I recently came across an article on the use of a neural network to predict which death row inmates would be executed and which would not. The authors of “An Artificial Intelligence System Suggests Arbitrariness of Death Penalty” argued that because they were able to train a neural network to successfully predict execution decisions using only irrelevant variables, then the (human) decisions being made must be arbitrary. Confused yet? Although their neural network achieved 93% accuracy, they argue that because information about DNA testing and the quality of each defendant’s legal representation was omitted, this performance is concerning. In their words,

“What we have demonstrated here is that ANN technology can predict death penalty outcomes at better than 90%. From a practical point of view this is impressive. However, given that the variables employed in the study have no direct bearing on the judicial process raises series questions concerning the fairness of the justice system.”

That is, the neural network must have identified a useful predictive pattern in the data, but in a sense it was “not supposed to,” so a pattern may exist where one should not be.

There are several problem with the arguments in and conclusion of this paper.

First, I don’t think the authors interpreted their result correctly. “Arbitrariness” was not at all demonstrated (despite the paper title). The neural network identified some sort of pattern in the data set that allowed it to successfully predict the outcome for 93% of previously unseen inmates. If they were executed “arbitrarily” (i.e., a random decision was made for each inmate), then the neural network would not have been able to learn a successful predictor. Instead, if the features really are irrelevant to the judicial process (they include sex, race, etc.), then high performance of the neural network instead shows bias in the system. There is some sort of predictive signal even in features that shouldn’t directly affect execution decisions.

Second, I’m not convinced that the features really are irrelevant. While sex, race, month of sentencing, etc., should (presumably) not be deciding factors in who gets executed, “type of capital offense” sounds quite relevant to me. If the neural network placed a heavy weight on that feature, I would be much less concerned than if it placed a high weight on “sex”. What was the neural network’s performance if the capital offense features were omitted? In fact, it would be interesting to use a machine learning feature selection method to pick out the “most useful” features from the 17 used in this study, to help identify any bias present.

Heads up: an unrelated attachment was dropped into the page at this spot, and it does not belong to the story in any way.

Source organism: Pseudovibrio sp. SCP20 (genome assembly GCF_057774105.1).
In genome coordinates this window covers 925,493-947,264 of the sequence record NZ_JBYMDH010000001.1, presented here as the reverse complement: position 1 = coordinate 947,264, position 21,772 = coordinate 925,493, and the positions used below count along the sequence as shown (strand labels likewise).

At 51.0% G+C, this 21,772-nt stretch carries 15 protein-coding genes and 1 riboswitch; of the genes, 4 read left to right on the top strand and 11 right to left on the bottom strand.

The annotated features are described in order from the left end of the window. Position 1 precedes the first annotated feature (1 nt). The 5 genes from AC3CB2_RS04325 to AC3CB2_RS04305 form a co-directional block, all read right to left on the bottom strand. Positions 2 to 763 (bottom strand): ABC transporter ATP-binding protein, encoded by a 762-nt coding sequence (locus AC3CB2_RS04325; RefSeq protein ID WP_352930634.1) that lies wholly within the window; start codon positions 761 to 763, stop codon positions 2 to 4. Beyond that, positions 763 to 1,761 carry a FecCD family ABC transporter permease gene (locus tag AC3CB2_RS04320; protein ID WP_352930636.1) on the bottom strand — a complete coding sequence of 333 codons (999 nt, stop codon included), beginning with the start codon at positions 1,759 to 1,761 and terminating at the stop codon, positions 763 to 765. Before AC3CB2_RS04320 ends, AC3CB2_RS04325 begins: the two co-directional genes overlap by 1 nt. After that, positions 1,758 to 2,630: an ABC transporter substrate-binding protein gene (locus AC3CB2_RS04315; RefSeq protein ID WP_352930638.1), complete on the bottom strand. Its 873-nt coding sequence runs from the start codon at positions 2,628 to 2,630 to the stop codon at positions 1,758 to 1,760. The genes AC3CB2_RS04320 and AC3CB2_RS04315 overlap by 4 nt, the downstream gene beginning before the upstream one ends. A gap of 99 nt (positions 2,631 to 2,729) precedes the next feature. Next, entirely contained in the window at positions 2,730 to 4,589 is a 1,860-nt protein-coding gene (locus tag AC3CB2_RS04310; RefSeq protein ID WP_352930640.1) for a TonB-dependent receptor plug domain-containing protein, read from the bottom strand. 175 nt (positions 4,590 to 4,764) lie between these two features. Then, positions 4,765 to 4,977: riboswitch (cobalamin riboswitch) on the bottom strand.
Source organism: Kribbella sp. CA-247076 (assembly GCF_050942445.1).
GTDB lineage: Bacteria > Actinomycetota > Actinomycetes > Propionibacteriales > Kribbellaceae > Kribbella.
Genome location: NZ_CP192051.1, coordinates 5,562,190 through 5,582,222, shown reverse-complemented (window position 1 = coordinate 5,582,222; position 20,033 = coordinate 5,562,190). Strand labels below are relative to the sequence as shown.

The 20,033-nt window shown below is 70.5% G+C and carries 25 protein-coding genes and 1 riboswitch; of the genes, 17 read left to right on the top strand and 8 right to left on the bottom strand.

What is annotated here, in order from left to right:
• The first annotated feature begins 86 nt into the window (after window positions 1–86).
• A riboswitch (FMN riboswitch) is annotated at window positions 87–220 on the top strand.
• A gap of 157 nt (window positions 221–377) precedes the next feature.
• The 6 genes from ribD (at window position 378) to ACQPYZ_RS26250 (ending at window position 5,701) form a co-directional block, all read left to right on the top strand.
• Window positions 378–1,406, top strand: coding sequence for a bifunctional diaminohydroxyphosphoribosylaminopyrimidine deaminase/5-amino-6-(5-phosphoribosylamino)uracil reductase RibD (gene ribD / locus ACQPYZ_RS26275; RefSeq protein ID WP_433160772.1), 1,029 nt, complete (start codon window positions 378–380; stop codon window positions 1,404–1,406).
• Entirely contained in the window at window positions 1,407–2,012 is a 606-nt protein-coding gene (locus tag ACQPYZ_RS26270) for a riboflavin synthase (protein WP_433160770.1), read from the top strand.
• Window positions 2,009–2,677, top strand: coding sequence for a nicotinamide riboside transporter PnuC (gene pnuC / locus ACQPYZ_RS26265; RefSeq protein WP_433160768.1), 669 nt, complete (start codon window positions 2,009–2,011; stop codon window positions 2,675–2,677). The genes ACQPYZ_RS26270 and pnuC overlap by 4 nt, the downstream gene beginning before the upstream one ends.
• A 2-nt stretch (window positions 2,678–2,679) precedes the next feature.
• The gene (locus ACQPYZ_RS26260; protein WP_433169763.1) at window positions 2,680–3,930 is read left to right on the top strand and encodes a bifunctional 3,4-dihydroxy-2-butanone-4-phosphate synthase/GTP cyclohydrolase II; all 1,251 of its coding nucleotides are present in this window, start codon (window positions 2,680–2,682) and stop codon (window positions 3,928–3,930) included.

Finally, the evaluation was quite limited, so our confidence in the conclusions should also be limited. The authors trained a single neural network on a single training set and evaluated it on a single test set. More typical methodology would be to use cross-validation, splitting the data set into, say, 10 test sets and, for each one, training a network on the remaining 9. This yields a much better estimate of generalization performance. Also, what about other machine learning methods? Is 93% achieved only by a neural network? What about a support vector machine? (SVMs have been shown to out-perform neural networks on a variety of problems.) What about a decision tree, which would yield direct insight into the decisions being made by the learned model? For that matter, what about neural networks with other network structures? Why was a network with a single hidden layer of five nodes used? Was that the only one that worked?

Naturally, my critique comes from a machine learning perspective. I have no legal training. I would be very interested in any insights or opinions on this work from those who do have a legal background. What is the value of this kind of study to the field? Is this an important subject to investigate? How could the results be used to positive benefit? What other questions were left unanswered by the authors of this paper?